The stimulus spending peaked around the middle of 2010, which is when the total number of government jobs began to decline. Had this been a normal recovery, the number of government jobs would have continued to tick upward as the economy improved and tax receipts bounced back. The deep real-estate bust cut sharply into tax receipts at many state and local governments, however, and helped keep the whole economy depressed. That’s one of the things the Fed has tried mightily to turn around, by forcing interest rates far below normal levels. It finally began to work in 2013, with a housing recovery now firmly underway. That’s one reason the Fed recently said it would pare back the bond purchases that constitute quantitative easing, with the whole program possibly coming to an end within a year or so.
A considerable toll
Still, budget-cutting in Washington since 2010 has taken a considerable toll on the job market, through spending cuts and tax increases both. And histrionics such as the threats to default on U.S. debt in 2011 and 2013 certainly haven’t helped. The government's huge debt load — more than $17 trillion — is a real problem, but many economists agree the optimal solution is to do more to stimulate the economy now while addressing the debt in a few years, when the economy is healthier.
After a year of tightening fiscal policy, the recent budget deal in Congress loosened things up a bit, with a small amount of additional spending coming in 2014. But that won’t reverse trends in fiscal policy that have made the job market worse. If government employment since the end of the recession had followed the historical pattern, another 1.2 million people would be working and the unemployment rate, now 7%, would probably be closer to 6.5%, or even lower. The Fed may also have begun to rein in quantitative easing much earlier, since goosing the labor market is one of its jobs, and there would have been less need.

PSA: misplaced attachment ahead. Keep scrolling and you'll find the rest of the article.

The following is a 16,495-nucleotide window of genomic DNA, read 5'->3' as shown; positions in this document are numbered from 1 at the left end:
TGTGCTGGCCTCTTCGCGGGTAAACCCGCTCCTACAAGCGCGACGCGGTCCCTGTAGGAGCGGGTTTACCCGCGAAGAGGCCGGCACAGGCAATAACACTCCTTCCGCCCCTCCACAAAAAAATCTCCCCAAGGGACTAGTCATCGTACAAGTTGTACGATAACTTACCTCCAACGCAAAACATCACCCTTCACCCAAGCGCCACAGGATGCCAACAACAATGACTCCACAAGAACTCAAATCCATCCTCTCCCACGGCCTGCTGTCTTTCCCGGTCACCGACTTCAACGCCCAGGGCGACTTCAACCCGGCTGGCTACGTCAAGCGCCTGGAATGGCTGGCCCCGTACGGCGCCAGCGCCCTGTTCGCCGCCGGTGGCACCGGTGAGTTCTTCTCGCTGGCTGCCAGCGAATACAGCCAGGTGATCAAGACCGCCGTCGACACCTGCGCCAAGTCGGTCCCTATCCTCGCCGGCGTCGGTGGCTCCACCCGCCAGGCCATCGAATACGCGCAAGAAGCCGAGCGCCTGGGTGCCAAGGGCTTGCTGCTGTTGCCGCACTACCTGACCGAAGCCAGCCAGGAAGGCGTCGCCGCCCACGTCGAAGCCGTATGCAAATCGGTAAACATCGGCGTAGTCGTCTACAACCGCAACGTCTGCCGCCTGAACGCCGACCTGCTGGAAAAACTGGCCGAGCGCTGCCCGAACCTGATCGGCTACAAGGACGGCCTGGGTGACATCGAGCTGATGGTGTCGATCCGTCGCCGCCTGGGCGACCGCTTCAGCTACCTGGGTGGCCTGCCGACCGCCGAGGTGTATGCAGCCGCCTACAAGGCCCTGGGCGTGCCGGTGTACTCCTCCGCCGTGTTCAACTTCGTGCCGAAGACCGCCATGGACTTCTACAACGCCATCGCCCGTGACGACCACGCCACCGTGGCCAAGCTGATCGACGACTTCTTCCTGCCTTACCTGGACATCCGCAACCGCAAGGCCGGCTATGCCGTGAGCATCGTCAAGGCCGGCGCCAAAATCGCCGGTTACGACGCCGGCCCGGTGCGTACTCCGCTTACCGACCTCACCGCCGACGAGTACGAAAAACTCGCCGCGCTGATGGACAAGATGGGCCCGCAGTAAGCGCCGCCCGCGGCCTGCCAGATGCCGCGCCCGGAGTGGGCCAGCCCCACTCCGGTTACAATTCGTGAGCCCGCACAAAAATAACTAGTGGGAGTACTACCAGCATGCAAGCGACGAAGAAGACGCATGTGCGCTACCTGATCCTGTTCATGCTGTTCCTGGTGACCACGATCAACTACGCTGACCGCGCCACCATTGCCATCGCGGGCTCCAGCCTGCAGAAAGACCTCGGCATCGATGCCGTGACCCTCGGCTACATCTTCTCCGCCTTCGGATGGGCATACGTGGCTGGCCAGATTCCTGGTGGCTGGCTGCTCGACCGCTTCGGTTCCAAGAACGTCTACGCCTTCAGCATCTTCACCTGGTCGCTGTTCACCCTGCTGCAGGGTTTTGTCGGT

There will be arguments forever over the question of whether government spending that goes directly to create jobs is good for the economy or not, in the long run. There’s evidence to buttress both sides. Government spending does tend to crowd out private spending, and the money has to come from somewhere, which can push taxes and public debt loads higher. But there have also been decades’ worth of real-world instances in which Keynesian-style spending helped compensate for a drop in private demand during a crisis, ending a recession sooner than would have happened otherwise.
There may ultimately be more agreement around the idea that we got lucky during the latest recession and the weak recovery that followed, because it could have been a lot worse. The history books may give Bernanke and his colleagues at the Fed a lot of credit for that, if their policies don’t eventually generate runaway inflation or other nasty surprises. At the moment, the worst unintended consequence of the Fed’s aggressive policies seems to be a Congress that can afford to be reckless because somebody else is there to bail it out.
Rick Newman’s latest book is Rebounders: How Winners Pivot From Setback To Success. Follow him on Twitter: @rickjnewman.